Monthly Archives: May 2014

Angela Lansbury double: Driving Miss Daisy and Blithe Spirit

Last week I was at the BFI Southbank to see a recording of ‘Driving Miss Daisy’, filmed live in Australia and featuring Angela Lansbury, James Earl Jones and Boyd Gaines.  I’d previously seen the same production on a London run with Vanessa Redgrave as Daisy, but it is curious and instructive to see what a change of just one cast member can do for the dynamics of a play, and so it was here.  Redgrave may be a theatre grand dame and one of an illustrious dynasty, but Lansbury is A Star.   Her scenes with Jones are an absolute joy.

The play was hugely enjoyable and Lansbury, making a rare personal appearance afterwards on the cinema stage, talked frankly about her time at MGM (which she clearly hated, finding the studio cold and impersonal in contrast with Paramount’s friendly vibe when she was loaned out for ‘The Court Jester’), how she felt when she triumphed on the Broadway stage in ‘Mame’ but lost the role in the film to Lucille Ball, and the twelve-year run on television of the popular crime series ‘Murder, She Wrote’ which gave employment to so many of her old colleagues.  At 88 years old, Lansbury is still bright and glamorous, and even if she didn’t quite appreciate the level of film knowledge of her audience (‘you won’t have heard of Boston Blackie/Greta Garbo/Robert Taylor’), she appeared fairly warm even if she was dismissive of the talents of most of her contemporaries.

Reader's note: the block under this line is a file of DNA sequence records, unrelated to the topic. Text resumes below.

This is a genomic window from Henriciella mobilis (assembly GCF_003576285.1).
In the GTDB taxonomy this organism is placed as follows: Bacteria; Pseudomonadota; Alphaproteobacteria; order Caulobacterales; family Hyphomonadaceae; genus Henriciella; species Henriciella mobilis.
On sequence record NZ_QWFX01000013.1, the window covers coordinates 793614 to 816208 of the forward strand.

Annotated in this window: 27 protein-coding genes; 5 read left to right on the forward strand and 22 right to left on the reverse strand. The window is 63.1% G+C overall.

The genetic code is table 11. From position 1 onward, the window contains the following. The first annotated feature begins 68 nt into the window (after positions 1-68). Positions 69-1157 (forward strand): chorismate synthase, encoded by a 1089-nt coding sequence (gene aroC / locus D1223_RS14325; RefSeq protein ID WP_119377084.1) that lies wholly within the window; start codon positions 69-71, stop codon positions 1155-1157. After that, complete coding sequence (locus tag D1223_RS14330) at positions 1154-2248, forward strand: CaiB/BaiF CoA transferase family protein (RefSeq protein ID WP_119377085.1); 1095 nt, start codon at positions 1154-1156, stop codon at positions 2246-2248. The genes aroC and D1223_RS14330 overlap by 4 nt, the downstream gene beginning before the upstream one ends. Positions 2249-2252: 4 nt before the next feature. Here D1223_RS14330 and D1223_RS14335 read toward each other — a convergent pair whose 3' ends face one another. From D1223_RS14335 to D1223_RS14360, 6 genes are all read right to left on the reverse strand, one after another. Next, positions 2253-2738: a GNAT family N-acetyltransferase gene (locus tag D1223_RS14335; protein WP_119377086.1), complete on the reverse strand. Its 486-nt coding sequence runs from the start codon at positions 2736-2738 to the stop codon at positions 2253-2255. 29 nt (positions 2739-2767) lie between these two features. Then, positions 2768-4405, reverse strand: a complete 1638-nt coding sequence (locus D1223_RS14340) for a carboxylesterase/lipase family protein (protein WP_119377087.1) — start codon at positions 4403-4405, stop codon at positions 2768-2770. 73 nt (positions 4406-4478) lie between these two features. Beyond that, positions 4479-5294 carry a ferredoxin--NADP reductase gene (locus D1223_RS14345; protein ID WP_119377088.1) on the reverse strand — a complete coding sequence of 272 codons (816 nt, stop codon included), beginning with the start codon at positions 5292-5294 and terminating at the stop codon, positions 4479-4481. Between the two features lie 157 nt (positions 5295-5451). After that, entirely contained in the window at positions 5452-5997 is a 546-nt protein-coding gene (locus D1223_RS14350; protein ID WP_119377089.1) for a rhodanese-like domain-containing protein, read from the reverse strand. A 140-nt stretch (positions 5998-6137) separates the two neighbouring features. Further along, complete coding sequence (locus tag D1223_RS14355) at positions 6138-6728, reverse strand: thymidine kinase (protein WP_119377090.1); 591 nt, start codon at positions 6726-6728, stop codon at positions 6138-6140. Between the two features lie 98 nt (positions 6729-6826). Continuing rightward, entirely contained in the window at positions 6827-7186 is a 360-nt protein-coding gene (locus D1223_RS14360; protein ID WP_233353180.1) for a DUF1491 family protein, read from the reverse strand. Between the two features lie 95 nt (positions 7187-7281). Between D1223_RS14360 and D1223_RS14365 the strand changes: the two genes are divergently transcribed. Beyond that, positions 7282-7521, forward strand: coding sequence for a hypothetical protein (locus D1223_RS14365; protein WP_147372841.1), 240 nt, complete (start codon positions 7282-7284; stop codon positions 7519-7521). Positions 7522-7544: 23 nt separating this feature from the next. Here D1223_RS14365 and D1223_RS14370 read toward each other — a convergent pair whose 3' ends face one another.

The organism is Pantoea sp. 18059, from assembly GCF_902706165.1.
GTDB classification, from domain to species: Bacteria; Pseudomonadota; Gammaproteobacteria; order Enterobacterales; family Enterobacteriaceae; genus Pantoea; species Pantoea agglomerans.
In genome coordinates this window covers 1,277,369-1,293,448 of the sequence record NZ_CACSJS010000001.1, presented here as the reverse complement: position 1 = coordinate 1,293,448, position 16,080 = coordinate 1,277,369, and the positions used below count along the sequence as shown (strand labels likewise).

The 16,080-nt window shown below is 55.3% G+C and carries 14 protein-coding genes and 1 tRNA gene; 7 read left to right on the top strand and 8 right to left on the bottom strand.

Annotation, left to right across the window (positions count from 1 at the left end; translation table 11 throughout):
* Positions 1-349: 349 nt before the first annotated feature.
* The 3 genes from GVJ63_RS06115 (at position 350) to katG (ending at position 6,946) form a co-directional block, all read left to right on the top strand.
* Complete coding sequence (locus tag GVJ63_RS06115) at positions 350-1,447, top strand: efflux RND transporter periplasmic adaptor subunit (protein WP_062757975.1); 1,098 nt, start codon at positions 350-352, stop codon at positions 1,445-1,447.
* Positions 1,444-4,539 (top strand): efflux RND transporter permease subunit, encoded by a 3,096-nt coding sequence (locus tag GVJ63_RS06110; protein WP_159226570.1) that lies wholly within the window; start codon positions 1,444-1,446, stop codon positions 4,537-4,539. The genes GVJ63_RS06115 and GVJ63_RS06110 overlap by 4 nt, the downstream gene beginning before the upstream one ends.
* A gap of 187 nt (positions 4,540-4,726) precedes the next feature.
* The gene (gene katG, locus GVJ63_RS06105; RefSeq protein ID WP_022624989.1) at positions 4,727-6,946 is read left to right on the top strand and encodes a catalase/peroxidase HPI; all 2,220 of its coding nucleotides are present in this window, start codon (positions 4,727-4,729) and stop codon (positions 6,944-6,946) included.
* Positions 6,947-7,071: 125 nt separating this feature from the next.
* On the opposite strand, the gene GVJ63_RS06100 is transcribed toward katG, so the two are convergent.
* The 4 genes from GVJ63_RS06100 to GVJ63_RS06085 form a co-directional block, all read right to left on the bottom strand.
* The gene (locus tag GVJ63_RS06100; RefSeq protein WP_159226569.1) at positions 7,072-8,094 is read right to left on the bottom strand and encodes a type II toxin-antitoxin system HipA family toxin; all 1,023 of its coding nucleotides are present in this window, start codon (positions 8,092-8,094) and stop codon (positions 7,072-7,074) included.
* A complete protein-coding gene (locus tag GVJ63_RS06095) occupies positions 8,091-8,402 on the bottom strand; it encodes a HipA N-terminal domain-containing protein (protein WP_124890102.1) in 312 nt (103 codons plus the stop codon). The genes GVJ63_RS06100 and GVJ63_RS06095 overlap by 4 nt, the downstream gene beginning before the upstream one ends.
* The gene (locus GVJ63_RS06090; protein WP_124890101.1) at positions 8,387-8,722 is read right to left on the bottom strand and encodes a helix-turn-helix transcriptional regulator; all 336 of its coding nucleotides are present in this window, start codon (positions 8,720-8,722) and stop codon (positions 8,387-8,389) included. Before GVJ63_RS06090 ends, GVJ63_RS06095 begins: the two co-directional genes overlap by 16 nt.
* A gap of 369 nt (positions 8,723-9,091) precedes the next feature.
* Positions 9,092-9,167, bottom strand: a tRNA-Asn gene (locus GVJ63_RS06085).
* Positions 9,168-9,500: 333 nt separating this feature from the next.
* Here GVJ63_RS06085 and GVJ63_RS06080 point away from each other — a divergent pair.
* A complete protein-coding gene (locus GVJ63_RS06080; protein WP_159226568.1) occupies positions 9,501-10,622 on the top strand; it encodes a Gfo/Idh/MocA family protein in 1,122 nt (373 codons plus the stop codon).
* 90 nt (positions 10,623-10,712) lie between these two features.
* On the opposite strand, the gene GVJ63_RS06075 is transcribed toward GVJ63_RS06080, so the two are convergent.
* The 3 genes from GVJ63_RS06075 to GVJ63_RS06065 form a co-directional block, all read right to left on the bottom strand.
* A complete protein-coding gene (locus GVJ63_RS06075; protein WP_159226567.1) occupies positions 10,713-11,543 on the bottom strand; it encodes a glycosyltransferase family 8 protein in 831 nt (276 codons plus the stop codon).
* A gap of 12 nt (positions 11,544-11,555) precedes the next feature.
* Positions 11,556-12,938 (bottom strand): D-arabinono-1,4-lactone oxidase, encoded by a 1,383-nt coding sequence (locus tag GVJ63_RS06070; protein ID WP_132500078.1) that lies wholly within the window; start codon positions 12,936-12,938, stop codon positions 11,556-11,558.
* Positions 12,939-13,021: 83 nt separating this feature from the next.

Today I was in the same ‘room’ as Ms Lansbury again, but this time at the Gielgud Theatre for the matinee performance of Noel Coward’s sparkling comedy, ‘Blithe Spirit’.  With Charles Edwards, Janie Dee, and Jemima Rooper acting alongside Lansbury, this is a vibrant production with a wicked second half (the first takes a while to warm up), although I hesitate to agree that front stall and dress circle tickets are worth in excess of £100.  Madame Arcati to many will always be Margaret Rutherford, but Angela Lansbury with her expressive glances, dotty dancing, and sense of timing, does entertain with a level of professionalism which comes from a seven decade career.


Tom Thumb, 1958 – ★★★

This slightly disappointing film from George Pal takes the famous fairytale as a starting point when a tiny chap (played with some flair by Russ Tamblyn) arrives at the house of childless couple Jessie Matthews and Bernard Miles, following a meeting between the man of the house and a woodland fairy.

It all starts well enough and one particular scene, where Tom’s toys come alive and put on a display for him, is fabulous, but the introduction of some token bad guys (Terry-Thomas and Peter Sellers) slows up the action and doesn’t really work.

I imagine this film is entertaining for kids in fits and starts but as a feature it is far too long and sags badly in places. Tamblyn is good value but there are slim pickings to be found in this stodgy saga.